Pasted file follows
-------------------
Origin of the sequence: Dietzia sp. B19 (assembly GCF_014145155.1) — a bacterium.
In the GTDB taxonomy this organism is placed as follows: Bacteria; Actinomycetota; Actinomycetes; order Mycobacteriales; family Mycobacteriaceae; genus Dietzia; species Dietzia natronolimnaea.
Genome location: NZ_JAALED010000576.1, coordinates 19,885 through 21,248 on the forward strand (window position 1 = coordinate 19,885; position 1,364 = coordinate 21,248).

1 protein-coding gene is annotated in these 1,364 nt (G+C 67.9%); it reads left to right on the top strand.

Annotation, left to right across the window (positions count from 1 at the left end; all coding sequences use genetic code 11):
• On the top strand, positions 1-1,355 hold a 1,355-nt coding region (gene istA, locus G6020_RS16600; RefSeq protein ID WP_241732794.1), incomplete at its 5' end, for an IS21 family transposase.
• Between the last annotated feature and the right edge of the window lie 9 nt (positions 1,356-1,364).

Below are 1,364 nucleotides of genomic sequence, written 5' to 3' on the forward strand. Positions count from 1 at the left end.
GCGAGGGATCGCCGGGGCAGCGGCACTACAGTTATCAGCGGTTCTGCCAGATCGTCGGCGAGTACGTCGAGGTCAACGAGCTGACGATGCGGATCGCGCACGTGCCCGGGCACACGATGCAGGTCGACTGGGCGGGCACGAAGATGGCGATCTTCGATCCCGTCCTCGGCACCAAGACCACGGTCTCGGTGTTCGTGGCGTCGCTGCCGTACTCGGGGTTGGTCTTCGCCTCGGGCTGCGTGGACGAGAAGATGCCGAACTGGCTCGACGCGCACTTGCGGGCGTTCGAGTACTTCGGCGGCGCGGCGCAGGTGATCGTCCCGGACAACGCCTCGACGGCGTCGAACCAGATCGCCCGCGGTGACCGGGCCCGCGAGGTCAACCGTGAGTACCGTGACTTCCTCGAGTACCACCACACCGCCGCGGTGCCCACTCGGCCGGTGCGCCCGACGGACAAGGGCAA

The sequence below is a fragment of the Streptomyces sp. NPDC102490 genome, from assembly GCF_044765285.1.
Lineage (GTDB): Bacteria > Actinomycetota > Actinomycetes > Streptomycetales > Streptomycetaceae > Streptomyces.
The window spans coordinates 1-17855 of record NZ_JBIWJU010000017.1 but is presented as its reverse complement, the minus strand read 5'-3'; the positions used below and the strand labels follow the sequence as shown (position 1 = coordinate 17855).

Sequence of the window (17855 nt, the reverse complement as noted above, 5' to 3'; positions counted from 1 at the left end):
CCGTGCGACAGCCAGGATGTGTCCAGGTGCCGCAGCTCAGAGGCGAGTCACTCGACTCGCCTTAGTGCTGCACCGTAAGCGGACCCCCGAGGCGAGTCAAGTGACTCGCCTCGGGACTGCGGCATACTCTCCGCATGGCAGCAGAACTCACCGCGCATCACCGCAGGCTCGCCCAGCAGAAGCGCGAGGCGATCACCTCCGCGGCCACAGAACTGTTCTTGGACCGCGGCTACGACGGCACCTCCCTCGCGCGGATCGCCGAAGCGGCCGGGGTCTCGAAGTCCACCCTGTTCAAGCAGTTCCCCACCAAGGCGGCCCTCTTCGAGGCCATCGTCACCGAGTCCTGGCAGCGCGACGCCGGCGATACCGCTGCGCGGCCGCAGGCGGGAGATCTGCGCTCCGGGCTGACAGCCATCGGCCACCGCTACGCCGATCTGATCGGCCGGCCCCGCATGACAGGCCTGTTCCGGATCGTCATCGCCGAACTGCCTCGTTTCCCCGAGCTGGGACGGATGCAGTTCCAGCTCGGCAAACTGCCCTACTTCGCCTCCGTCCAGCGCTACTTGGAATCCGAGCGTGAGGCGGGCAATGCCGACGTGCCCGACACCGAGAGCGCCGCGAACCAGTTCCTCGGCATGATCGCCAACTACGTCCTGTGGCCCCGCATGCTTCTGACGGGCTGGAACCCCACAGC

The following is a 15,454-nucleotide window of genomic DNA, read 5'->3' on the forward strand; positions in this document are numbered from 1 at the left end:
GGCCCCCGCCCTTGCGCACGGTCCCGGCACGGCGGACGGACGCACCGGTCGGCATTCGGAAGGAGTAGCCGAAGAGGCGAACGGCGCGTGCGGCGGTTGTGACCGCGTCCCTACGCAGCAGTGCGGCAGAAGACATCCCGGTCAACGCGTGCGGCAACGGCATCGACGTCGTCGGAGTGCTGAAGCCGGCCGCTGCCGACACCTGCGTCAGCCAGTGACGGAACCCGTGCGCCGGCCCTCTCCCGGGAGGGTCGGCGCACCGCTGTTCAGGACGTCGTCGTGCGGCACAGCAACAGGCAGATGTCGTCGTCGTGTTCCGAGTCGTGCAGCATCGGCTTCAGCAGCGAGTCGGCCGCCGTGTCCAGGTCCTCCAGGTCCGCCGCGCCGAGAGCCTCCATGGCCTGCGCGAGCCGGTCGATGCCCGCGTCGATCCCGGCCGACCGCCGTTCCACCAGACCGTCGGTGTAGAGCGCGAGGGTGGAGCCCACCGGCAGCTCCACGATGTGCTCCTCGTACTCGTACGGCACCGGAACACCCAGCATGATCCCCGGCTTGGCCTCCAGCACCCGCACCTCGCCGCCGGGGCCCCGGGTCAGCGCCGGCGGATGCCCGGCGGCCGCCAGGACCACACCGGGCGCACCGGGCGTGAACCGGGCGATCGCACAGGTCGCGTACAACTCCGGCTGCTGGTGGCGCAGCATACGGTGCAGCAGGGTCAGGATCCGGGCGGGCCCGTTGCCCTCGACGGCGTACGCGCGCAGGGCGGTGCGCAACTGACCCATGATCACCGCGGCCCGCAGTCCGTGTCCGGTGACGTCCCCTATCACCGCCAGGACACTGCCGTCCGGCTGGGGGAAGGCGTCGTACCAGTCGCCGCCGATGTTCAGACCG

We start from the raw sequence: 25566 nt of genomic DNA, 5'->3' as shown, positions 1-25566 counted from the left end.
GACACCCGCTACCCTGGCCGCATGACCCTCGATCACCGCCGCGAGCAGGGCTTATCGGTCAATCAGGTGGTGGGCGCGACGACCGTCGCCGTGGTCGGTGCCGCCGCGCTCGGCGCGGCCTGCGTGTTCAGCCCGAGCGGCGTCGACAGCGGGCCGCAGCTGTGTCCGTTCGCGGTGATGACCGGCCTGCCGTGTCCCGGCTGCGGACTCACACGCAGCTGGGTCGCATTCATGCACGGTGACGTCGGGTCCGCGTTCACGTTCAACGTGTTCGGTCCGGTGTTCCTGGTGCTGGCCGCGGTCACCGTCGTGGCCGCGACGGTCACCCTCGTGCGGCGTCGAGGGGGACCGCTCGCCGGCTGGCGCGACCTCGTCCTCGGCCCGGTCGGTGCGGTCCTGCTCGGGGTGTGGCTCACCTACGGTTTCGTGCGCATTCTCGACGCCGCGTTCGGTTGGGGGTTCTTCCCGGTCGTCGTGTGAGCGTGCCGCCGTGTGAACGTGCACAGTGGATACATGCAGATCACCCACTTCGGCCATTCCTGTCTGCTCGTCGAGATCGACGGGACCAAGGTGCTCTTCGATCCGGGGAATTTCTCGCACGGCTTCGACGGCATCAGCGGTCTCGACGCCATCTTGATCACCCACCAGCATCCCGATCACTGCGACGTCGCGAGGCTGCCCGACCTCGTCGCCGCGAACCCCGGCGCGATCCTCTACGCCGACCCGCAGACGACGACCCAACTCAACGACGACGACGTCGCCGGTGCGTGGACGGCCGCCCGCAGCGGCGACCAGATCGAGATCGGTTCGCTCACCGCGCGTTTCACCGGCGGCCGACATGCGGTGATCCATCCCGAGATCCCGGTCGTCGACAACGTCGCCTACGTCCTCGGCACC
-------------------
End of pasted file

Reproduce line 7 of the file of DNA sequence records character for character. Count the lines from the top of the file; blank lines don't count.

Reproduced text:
• Between the last annotated feature and the right edge of the window lie 9 nt (positions 1,356-1,364).